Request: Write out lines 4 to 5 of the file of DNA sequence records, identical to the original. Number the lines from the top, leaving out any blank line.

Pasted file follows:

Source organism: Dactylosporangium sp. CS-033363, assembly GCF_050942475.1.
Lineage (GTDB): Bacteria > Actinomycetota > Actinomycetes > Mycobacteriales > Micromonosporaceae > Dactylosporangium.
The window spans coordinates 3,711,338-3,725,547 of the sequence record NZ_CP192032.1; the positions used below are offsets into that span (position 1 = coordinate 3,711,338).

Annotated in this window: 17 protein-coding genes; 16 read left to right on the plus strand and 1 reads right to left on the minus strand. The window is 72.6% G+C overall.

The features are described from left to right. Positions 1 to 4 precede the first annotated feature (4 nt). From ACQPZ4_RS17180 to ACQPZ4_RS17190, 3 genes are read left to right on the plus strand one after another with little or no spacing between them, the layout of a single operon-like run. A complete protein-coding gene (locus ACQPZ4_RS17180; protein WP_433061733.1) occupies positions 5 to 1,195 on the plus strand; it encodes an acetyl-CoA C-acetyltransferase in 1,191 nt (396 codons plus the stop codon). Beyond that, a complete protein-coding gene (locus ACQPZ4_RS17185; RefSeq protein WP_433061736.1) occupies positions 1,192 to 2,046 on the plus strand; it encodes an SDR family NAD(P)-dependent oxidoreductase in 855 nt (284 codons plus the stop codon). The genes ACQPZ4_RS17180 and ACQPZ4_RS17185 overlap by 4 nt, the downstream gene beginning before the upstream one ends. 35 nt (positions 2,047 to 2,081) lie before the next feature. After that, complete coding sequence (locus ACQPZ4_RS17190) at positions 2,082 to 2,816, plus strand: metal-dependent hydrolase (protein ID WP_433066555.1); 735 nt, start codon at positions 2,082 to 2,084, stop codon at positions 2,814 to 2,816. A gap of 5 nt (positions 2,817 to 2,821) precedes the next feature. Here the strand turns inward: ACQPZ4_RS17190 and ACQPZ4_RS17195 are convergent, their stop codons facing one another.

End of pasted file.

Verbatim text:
Annotated in this window: 17 protein-coding genes; 16 read left to right on the plus strand and 1 reads right to left on the minus strand. The window is 72.6% G+C overall.

The features are described from left to right. Positions 1 to 4 precede the first annotated feature (4 nt). From ACQPZ4_RS17180 to ACQPZ4_RS17190, 3 genes are read left to right on the plus strand one after another with little or no spacing between them, the layout of a single operon-like run. A complete protein-coding gene (locus ACQPZ4_RS17180; protein WP_433061733.1) occupies positions 5 to 1,195 on the plus strand; it encodes an acetyl-CoA C-acetyltransferase in 1,191 nt (396 codons plus the stop codon). Beyond that, a complete protein-coding gene (locus ACQPZ4_RS17185; RefSeq protein WP_433061736.1) occupies positions 1,192 to 2,046 on the plus strand; it encodes an SDR family NAD(P)-dependent oxidoreductase in 855 nt (284 codons plus the stop codon). The genes ACQPZ4_RS17180 and ACQPZ4_RS17185 overlap by 4 nt, the downstream gene beginning before the upstream one ends. 35 nt (positions 2,047 to 2,081) lie before the next feature. After that, complete coding sequence (locus ACQPZ4_RS17190) at positions 2,082 to 2,816, plus strand: metal-dependent hydrolase (protein ID WP_433066555.1); 735 nt, start codon at positions 2,082 to 2,084, stop codon at positions 2,814 to 2,816. A gap of 5 nt (positions 2,817 to 2,821) precedes the next feature. Here the strand turns inward: ACQPZ4_RS17190 and ACQPZ4_RS17195 are convergent, their stop codons facing one another.